By Will Bahr
The opioid crisis is bad everywhere in North Carolina. It’s worse in Buncombe County.
According to figures shared with the county Board of Commissioners by Dr. Shuchin Shukla, a physician and opioid crisis educator with the Mountain Area Health Education Center, Buncombe’s rate of overdose deaths has exceeded the statewide average since at least 2016. In 2021, the county suffered 45.2 deaths per 100,000 residents, compared with 35.8 deaths per 100,000 for North Carolina as a whole.
Shukla was among several stakeholders who briefed the board about opioid issues Oct. 4. Representatives from local reentry program Sunrise Community for Recovery and Wellness, the county’s Post Overdose Response Team and the Buncombe County Sheriff’s Office all shared updates on their work and discussed specific efforts they’d like to see supported.
The briefing came as Buncombe continues to plan its spending of over $16 million toward fighting the opioid epidemic. That money, which comes from a historic settlement in litigation involving opioid distributors and manufacturers, will be paid to the county in increments over 18 years. Buncombe has received $621,438 so far and is slated to receive another payment of nearly $1.4 million soon.
Current Sunrise employees Kat Sullivan and Tyler Grooms spoke candidly of their histories with addiction and the necessity of reentry programs. Grooms, who said he had been 18 months sober as of Oct. 4, said that he had previously “overdosed over 100 times — as far as I know, more than anyone else in Western North Carolina.”
Speaking from experience, Grooms emphasized the importance of reentry programs after incarceration, positing that “when people get locked up, coincidentally, they get sober.” To prevent and treat relapses post-lockup, Grooms argued, the county must continue to fund programs like Sunrise’s Linkage2Care Re-entry Program.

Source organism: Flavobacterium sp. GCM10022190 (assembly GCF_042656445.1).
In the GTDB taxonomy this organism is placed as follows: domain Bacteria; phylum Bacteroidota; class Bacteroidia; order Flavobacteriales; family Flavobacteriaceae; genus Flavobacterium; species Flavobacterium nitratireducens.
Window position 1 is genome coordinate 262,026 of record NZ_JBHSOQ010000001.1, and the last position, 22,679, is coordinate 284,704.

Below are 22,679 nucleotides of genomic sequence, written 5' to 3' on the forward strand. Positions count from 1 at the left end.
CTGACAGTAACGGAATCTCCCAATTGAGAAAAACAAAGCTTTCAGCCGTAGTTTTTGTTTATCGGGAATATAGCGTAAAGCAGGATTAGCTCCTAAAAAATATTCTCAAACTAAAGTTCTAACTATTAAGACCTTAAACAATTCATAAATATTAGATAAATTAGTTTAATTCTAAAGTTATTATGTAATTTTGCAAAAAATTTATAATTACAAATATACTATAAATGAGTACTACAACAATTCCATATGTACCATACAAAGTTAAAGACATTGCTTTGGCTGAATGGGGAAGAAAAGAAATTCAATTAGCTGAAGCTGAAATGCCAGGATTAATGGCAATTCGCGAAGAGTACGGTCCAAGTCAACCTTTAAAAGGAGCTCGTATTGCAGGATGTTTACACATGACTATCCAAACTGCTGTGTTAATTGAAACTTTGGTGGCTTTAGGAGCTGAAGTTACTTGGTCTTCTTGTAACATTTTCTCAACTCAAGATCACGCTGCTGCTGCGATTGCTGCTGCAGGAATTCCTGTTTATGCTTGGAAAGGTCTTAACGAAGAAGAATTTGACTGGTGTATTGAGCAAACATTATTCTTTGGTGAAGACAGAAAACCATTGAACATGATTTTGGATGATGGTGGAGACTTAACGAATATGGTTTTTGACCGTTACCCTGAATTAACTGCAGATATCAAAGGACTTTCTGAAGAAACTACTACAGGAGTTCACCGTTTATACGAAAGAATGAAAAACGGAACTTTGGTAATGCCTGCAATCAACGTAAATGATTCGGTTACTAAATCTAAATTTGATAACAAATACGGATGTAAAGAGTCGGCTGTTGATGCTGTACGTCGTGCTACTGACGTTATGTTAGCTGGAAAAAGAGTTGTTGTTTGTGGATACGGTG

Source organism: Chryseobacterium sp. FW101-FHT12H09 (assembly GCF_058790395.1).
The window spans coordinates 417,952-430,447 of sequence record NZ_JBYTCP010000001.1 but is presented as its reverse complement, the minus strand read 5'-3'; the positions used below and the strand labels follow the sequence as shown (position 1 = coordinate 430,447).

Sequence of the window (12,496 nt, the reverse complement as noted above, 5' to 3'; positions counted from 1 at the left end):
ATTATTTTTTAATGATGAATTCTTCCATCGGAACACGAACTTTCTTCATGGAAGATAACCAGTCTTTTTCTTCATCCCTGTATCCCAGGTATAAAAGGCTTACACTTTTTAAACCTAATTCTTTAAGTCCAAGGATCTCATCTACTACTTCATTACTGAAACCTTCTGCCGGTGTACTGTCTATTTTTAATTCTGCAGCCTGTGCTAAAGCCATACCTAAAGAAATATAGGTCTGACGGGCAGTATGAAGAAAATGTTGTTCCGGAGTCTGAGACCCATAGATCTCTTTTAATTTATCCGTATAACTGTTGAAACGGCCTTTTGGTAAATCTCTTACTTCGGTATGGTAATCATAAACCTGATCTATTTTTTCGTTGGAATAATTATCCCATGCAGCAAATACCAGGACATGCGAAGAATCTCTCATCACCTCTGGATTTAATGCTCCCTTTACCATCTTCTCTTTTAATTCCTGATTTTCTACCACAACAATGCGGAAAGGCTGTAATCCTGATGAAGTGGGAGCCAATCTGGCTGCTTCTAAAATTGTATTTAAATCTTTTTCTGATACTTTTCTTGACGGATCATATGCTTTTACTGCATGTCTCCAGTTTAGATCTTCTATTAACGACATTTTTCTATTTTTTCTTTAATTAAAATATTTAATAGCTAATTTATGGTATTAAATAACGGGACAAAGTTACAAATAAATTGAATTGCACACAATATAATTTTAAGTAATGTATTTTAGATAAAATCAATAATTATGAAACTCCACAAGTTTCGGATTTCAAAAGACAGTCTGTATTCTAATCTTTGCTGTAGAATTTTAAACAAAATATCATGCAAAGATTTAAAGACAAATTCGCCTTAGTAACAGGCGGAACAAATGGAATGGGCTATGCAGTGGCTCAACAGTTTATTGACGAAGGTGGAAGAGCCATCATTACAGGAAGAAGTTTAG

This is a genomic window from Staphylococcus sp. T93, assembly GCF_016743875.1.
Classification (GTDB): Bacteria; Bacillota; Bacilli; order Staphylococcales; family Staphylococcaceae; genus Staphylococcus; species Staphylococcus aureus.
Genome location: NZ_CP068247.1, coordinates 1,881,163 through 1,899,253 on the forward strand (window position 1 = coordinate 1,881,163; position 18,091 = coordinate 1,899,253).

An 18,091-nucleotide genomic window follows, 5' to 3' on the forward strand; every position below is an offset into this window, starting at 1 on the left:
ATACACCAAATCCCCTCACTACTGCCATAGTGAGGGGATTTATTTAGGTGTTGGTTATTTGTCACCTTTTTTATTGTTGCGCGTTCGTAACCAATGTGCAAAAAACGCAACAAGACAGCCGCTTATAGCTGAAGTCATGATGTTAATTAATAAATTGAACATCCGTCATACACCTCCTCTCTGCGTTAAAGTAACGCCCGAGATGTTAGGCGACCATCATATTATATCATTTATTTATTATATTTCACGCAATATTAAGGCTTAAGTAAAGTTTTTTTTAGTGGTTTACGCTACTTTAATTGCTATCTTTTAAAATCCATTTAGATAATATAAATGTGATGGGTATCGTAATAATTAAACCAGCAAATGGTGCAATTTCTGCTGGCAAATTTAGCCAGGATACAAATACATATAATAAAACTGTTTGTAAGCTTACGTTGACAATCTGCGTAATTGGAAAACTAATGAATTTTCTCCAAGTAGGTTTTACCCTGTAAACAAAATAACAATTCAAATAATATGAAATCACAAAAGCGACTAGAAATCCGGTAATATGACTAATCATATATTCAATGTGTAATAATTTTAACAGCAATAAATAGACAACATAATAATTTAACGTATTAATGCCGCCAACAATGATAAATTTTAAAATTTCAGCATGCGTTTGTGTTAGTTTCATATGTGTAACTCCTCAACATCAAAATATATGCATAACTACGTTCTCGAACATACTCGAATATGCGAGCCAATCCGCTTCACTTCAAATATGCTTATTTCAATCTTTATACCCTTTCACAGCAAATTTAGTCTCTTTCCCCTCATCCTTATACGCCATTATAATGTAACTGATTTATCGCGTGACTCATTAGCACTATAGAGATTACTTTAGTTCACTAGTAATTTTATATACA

Meanwhile, Shukla listed medication-assisted treatment as among the most effective responses to the crisis. The Buncombe County Detention Center has been employing the practice among the general jail population since 2020, and Sheriff’s Office officials said overdose deaths among people passing through the jail had subsequently decreased by 22%.
Shulka also pointed to the importance of naloxone, a drug that counters the effects of an opioid overdose in real time. The medication, commonly known by its brand name Narcan, is regularly used by local efforts like PORT to prevent overdose deaths. Echoing Grooms’ testimony, Shukla said that targeted naloxone distribution has been particularly effective among the formerly incarcerated.
The demand for these lifesaving drugs is soaring, noted Shukla, but funding for supply can be an issue. “These are the things that if I was a taxpayer — and I am a taxpayer — I’d want my elected officials to invest in,” he said.
While the board made no motions during the informational briefing, members appeared engaged and highly supportive of the information provided. Commissioner Amanda Edwards said the presentations “couldn’t have come at a better time for us.”
Conservation easements approved
In keeping with the county’s goal of preserving 20% of Buncombe land by 2030, the board unanimously approved a $384,000 budget amendment to fund a package of six conservation easements during its regular meeting Oct. 4. Together, those projects will protect approximately 590 acres from future development, roughly a tenth of the additional 6,000 acres the county needs to meet its 20% target. The money came from $750,000 in funds that had previously been allocated for conservation easements this fiscal year.
The biggest item among those projects was $135,000 toward a 234-acre easement at Camp Woodson in Black Mountain. Buncombe had previously allocated $120,000 toward that easement purchase last fiscal year; the property will now be stewarded by Hendersonville-based nonprofit Conserving Carolina.